Digital learning in South Africa

With 40% of South Africa’s 20.4 million young people (between the ages of 15 to 34) currently unemployed, this poses one of the most significant challenges to the country. At the same time, businesses find it challenging to find employees with the requisite skills. In the 2019 ICT Skills Survey, despite the high overall unemployment rate, the category of Critical Skills Visa as a recruitment source is growing. This means that the local workforce can’t adequately fill the ICT-related vacancies and enterprises are recruiting these abroad. 

Over the years, this survey has repeatedly highlighted the poor state of education in South Africa and in particular the meagre number of learners achieving competence in STEM subjects. Many initiatives are attempting to address this issue. Still, they tend to be in relatively small pockets and are not resolving the underlying lack of appropriate curriculum, relevant teaching materials and skilled teachers. 

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Everything you’ve ever wanted to know about Bloom’s Taxonomy

Bloom’s Taxonomy is the most important education framework and every teacher needs to know how to use it in their class! Find out here!

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Who was Benjamin Bloom?

Benjamin Samuel Bloom (February 21, 1913 – September 13, 1999) was an American educational psychologist who examined and then restructured the way teaching should be approached, to maximise learners’ performance. His book, The Taxonomy of Educational Objectives: The Classification of Educational Goals (1956), set out a series of learning objectives that became known as Bloom’s taxonomy. It continues to impact the way educational curricula are structured to this day. Bloom’s taxonomy divided learning into three psychological domains – cognitive (processing information), affective (attitudes and feelings) and psychomotor (physical skills).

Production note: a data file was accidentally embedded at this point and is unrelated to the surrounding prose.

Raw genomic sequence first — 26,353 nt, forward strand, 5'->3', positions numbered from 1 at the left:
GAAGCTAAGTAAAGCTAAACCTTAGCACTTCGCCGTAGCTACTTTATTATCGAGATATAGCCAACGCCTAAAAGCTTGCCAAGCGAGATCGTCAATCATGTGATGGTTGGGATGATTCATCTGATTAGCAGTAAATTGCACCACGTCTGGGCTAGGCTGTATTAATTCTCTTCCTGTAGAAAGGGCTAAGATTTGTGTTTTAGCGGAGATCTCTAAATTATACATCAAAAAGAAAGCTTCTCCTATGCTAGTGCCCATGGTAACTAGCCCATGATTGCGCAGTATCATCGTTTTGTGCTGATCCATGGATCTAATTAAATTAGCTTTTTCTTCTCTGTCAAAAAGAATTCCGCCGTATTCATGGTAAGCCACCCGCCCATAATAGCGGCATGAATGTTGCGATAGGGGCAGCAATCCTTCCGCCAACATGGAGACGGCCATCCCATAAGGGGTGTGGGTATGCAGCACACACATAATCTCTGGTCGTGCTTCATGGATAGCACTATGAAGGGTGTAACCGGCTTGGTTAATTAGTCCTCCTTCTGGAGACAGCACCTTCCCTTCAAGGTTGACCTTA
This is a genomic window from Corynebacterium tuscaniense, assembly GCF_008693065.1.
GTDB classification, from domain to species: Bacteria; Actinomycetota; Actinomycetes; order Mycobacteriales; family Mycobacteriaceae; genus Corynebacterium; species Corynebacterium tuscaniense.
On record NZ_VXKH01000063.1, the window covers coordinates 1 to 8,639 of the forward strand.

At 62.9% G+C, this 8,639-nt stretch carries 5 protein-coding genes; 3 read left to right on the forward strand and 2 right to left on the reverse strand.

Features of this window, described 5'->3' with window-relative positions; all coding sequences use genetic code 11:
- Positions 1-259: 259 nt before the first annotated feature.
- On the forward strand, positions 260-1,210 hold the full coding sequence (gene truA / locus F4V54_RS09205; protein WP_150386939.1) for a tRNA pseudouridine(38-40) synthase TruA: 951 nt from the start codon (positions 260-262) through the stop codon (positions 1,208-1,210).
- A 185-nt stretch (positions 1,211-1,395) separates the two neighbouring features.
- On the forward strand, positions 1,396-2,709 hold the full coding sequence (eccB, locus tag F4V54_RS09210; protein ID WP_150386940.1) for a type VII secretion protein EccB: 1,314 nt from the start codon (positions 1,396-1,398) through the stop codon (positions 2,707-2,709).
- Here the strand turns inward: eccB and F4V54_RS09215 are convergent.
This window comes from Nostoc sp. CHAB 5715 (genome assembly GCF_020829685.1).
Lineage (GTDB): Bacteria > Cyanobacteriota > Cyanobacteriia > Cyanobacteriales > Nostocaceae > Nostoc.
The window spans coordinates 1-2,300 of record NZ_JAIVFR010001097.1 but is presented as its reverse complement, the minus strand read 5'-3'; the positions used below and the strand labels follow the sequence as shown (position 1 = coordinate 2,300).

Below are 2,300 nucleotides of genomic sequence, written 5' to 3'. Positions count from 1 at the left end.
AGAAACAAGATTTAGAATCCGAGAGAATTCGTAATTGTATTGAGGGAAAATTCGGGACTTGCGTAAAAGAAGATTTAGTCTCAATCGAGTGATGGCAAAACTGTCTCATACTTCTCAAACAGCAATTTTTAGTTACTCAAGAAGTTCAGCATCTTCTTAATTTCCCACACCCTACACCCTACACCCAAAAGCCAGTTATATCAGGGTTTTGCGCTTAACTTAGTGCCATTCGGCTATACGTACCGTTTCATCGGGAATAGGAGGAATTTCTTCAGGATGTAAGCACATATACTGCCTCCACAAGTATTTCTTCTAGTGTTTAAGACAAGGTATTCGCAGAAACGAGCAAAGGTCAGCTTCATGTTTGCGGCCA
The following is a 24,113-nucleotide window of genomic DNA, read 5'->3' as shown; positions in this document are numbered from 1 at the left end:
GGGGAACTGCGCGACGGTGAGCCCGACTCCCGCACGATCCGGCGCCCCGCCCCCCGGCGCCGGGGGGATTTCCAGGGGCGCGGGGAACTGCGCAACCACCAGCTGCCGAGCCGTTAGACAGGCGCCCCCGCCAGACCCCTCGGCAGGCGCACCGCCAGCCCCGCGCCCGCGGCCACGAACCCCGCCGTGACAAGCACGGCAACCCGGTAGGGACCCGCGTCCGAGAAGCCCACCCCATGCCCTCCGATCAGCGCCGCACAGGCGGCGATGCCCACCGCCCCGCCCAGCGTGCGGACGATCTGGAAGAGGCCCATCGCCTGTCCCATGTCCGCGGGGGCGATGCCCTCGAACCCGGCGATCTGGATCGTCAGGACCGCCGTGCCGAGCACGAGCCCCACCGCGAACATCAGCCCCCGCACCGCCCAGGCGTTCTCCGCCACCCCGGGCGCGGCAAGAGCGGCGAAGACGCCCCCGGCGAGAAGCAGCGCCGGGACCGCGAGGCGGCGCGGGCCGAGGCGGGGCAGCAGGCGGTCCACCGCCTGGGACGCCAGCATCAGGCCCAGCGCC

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Computational thinking in African schools

At the recent Innovation Africa conference, many African educational ministries were talking about ‘readying’ their learners for the much-hyped 4th Industrial Revolution and developing 21st Century Skills to advance their economies. These skills are an undefined issue, which many education ministries are attempting to solve through providing digital content and devices in the hope that these skills are acquired as a side effect of technology usage. In Botswana, the MOBE initiated a pilot of digital devices and content, with Microsoft and partners, to foster these skills. In Zimbabwe, a new curriculum is rolling out with a subject Internet Communication Technology, including basic digital literacy as well as sections on digital citizenship and coding skills. The recent curriculum reform in Ghana sees a strong focus on ICT-integration as well as a new subject Computing, which covers ICT (operating a computer, word processing, databases, etc.) as well as internet skills. Nigeria is a tech-aspirational market with a keen interest in internet technology and the entrepreneurial opportunities it offers. In South Africa, the message around the 4th Industrial Revolution is consistently reiterated through government as well as party political communication channels as well as ongoing communication from the Department of Basic Education.

South African Coding and Robotics Curriculum

The South African government is developing curricula for coding and robotics for grades R to 9, in order, according to the basic education minister, Angie Motshekga, to create sustainable industrialisation and keep pace with the world.

Computation thinking in South Africa – driven by coding and robotics

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